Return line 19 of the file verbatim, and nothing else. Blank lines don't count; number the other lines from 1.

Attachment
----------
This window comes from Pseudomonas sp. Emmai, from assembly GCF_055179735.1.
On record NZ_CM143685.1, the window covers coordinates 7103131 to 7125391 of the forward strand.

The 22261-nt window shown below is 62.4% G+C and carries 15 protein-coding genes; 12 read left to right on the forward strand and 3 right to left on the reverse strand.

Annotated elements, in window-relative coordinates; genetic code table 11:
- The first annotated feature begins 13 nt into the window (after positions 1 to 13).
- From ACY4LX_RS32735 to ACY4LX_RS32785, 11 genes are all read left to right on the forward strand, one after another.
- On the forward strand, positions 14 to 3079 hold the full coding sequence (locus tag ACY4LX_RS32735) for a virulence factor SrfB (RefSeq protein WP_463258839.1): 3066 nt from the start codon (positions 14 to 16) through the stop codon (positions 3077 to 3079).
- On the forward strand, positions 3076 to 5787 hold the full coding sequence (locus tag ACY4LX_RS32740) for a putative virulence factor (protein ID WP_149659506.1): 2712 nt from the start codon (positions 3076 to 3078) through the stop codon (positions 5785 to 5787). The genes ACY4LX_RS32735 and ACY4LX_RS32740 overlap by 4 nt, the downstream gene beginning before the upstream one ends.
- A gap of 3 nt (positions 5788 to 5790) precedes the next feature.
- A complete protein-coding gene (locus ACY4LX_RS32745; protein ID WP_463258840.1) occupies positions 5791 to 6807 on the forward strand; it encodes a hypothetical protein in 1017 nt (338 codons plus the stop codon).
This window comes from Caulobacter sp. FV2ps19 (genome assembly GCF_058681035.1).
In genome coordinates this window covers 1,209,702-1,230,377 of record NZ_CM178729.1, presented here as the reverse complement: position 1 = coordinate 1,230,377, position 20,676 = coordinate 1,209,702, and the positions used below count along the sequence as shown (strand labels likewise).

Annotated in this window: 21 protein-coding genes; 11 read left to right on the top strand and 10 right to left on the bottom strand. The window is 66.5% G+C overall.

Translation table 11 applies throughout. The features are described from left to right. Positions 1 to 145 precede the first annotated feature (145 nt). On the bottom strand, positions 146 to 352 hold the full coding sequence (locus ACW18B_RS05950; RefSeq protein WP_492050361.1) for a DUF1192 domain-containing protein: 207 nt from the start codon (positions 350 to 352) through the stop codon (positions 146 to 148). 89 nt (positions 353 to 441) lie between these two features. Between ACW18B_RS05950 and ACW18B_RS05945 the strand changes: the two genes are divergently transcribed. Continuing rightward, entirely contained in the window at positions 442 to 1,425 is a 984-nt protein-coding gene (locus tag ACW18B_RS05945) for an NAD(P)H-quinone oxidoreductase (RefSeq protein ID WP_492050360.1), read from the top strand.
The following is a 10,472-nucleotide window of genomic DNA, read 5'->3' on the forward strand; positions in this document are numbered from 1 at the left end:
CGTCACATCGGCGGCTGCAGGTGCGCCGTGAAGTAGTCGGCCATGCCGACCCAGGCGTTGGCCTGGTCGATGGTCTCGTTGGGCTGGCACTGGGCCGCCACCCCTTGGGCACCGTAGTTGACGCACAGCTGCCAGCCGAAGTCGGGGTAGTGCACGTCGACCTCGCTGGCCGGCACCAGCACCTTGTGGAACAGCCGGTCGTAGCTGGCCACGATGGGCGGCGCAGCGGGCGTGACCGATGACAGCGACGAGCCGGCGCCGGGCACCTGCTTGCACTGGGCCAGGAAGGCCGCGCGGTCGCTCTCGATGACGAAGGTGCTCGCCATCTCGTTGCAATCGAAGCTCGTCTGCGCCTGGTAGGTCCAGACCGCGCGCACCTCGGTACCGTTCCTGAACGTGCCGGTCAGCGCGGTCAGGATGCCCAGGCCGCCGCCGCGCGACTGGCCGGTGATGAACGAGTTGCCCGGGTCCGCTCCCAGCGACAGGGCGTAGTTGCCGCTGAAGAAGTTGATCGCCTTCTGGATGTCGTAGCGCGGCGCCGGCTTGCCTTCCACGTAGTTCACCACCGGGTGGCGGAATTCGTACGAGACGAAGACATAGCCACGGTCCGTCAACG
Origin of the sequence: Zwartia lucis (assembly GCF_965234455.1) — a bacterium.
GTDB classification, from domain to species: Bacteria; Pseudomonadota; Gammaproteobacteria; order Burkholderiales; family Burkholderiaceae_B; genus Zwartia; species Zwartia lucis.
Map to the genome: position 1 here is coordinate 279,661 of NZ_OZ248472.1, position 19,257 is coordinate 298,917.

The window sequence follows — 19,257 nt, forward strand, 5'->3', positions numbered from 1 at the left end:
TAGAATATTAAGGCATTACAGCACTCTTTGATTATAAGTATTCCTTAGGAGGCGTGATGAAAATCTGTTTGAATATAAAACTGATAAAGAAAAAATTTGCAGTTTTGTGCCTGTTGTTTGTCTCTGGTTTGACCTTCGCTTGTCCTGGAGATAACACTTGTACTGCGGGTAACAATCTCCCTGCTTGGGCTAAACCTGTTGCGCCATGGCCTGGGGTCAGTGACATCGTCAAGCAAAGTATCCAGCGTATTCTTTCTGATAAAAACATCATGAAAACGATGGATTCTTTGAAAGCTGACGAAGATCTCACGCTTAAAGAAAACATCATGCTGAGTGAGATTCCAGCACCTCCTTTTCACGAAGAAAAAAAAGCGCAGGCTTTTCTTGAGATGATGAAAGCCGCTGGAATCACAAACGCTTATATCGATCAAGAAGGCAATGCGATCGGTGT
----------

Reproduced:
Map to the genome: position 1 here is coordinate 279,661 of NZ_OZ248472.1, position 19,257 is coordinate 298,917.